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Introduction to Disaster Preparedness
by Jeannine Hall Gailey

While you told me about the bee colony collapse
caused by cell phones or maybe Monsanto and their magic poisons

I was thinking about a friend who said they found a lump
and another friend finishing chemo and waiting for a scan

and a third who said my hair is a disaster and she meant the layers
would take forever to grow out. My house is a disaster, she says, my yard, my outfit.

When you told me my son is autistic I thought of his bright eyes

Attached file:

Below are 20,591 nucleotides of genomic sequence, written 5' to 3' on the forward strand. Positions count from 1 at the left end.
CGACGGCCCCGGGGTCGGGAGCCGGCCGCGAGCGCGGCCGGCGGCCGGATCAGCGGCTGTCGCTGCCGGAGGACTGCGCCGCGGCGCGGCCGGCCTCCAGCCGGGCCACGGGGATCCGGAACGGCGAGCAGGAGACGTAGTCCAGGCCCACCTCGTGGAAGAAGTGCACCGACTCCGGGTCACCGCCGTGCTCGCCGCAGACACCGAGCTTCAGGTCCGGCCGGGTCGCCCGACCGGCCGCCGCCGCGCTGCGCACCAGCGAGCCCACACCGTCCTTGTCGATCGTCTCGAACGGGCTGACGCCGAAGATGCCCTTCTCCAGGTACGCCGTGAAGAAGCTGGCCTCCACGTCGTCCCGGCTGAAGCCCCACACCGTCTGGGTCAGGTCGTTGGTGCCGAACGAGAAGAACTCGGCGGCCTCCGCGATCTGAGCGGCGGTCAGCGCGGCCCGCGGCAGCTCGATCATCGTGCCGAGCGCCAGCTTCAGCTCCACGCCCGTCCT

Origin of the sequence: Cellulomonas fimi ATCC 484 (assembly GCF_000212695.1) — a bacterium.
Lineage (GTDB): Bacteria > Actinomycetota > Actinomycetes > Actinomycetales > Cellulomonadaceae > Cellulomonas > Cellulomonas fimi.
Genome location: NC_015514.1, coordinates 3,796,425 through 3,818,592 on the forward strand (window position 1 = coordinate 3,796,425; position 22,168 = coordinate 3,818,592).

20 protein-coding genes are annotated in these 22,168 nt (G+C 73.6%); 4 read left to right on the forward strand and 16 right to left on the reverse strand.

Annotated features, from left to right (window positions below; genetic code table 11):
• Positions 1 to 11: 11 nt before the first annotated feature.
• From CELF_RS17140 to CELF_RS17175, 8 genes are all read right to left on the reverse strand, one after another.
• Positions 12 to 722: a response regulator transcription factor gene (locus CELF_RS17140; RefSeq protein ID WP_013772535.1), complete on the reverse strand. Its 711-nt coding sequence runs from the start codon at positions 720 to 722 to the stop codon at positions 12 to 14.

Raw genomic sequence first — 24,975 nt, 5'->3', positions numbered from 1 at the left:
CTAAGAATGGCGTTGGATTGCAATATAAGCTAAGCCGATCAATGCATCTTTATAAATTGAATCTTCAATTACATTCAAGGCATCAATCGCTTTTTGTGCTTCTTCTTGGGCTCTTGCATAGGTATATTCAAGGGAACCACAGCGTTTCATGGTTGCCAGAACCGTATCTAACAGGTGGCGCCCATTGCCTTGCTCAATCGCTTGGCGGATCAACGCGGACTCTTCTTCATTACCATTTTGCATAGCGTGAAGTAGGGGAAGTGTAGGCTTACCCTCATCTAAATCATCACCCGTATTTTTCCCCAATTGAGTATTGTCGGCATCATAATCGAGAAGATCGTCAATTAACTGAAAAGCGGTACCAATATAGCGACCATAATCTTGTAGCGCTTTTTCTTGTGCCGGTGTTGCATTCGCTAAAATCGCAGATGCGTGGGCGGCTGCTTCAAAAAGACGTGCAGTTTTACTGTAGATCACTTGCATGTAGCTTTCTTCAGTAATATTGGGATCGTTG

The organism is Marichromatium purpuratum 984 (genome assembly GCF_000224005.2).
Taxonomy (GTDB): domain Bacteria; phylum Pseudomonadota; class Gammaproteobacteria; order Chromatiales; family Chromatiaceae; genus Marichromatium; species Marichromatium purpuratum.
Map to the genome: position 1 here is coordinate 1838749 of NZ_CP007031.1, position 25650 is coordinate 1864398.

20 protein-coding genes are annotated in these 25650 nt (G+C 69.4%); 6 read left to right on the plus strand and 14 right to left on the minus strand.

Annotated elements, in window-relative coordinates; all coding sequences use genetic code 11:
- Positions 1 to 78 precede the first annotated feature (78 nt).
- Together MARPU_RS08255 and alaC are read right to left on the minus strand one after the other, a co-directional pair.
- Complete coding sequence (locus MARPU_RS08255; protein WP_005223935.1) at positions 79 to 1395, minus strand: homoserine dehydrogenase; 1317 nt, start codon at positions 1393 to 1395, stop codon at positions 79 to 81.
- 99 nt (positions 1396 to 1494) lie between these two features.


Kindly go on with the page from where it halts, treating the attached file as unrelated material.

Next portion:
and beautiful tears. It's not the life you planned. How our minds

and bodies spin apart, like hives of bees confused about whom to follow,
flying further and further out to discover — what? That they'd flown

too far and now are frozen, flightless. How many hives abandoned.
We cannot sleep too far from disaster zones. I saw a tornado once

in my own front yard, and slept through hurricanes, knelt during earthquakes.
Did I pray, did I ask for something then? I only held my breath.

When later asked, Are you okay? I said, Everything is temporary.

From Jeannine Hall Gailey's Field Guide to the End of the World, Moon City Press  

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